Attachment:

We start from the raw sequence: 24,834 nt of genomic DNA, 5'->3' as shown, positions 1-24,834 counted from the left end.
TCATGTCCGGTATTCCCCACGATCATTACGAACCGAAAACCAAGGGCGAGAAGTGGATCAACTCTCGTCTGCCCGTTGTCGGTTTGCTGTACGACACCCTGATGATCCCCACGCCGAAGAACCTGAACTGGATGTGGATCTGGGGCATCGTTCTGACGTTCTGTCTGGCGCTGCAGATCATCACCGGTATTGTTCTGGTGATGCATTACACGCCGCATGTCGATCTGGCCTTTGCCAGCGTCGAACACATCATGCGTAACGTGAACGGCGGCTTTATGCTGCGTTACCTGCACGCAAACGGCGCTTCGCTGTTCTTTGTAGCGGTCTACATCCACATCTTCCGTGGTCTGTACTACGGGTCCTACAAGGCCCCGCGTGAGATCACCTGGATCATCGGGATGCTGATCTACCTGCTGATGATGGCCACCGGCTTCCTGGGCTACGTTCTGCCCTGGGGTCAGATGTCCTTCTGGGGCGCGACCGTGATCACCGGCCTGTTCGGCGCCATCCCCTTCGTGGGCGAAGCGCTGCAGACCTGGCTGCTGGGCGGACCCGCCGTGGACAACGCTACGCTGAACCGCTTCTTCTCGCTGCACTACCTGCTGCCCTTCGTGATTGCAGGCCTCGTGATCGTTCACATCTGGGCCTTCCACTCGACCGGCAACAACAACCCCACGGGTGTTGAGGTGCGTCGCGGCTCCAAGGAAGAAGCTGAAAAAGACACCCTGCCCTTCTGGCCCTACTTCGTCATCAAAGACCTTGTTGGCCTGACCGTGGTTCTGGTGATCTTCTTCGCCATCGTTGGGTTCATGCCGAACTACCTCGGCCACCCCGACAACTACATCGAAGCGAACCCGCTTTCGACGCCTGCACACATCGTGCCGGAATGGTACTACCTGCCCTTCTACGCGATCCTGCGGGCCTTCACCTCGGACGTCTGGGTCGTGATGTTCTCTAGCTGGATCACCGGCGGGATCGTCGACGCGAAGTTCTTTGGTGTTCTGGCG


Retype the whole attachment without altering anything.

We start from the raw sequence: 24,834 nt of genomic DNA, 5'->3' as shown, positions 1-24,834 counted from the left end.
TCATGTCCGGTATTCCCCACGATCATTACGAACCGAAAACCAAGGGCGAGAAGTGGATCAACTCTCGTCTGCCCGTTGTCGGTTTGCTGTACGACACCCTGATGATCCCCACGCCGAAGAACCTGAACTGGATGTGGATCTGGGGCATCGTTCTGACGTTCTGTCTGGCGCTGCAGATCATCACCGGTATTGTTCTGGTGATGCATTACACGCCGCATGTCGATCTGGCCTTTGCCAGCGTCGAACACATCATGCGTAACGTGAACGGCGGCTTTATGCTGCGTTACCTGCACGCAAACGGCGCTTCGCTGTTCTTTGTAGCGGTCTACATCCACATCTTCCGTGGTCTGTACTACGGGTCCTACAAGGCCCCGCGTGAGATCACCTGGATCATCGGGATGCTGATCTACCTGCTGATGATGGCCACCGGCTTCCTGGGCTACGTTCTGCCCTGGGGTCAGATGTCCTTCTGGGGCGCGACCGTGATCACCGGCCTGTTCGGCGCCATCCCCTTCGTGGGCGAAGCGCTGCAGACCTGGCTGCTGGGCGGACCCGCCGTGGACAACGCTACGCTGAACCGCTTCTTCTCGCTGCACTACCTGCTGCCCTTCGTGATTGCAGGCCTCGTGATCGTTCACATCTGGGCCTTCCACTCGACCGGCAACAACAACCCCACGGGTGTTGAGGTGCGTCGCGGCTCCAAGGAAGAAGCTGAAAAAGACACCCTGCCCTTCTGGCCCTACTTCGTCATCAAAGACCTTGTTGGCCTGACCGTGGTTCTGGTGATCTTCTTCGCCATCGTTGGGTTCATGCCGAACTACCTCGGCCACCCCGACAACTACATCGAAGCGAACCCGCTTTCGACGCCTGCACACATCGTGCCGGAATGGTACTACCTGCCCTTCTACGCGATCCTGCGGGCCTTCACCTCGGACGTCTGGGTCGTGATGTTCTCTAGCTGGATCACCGGCGGGATCGTCGACGCGAAGTTCTTTGGTGTTCTGGCG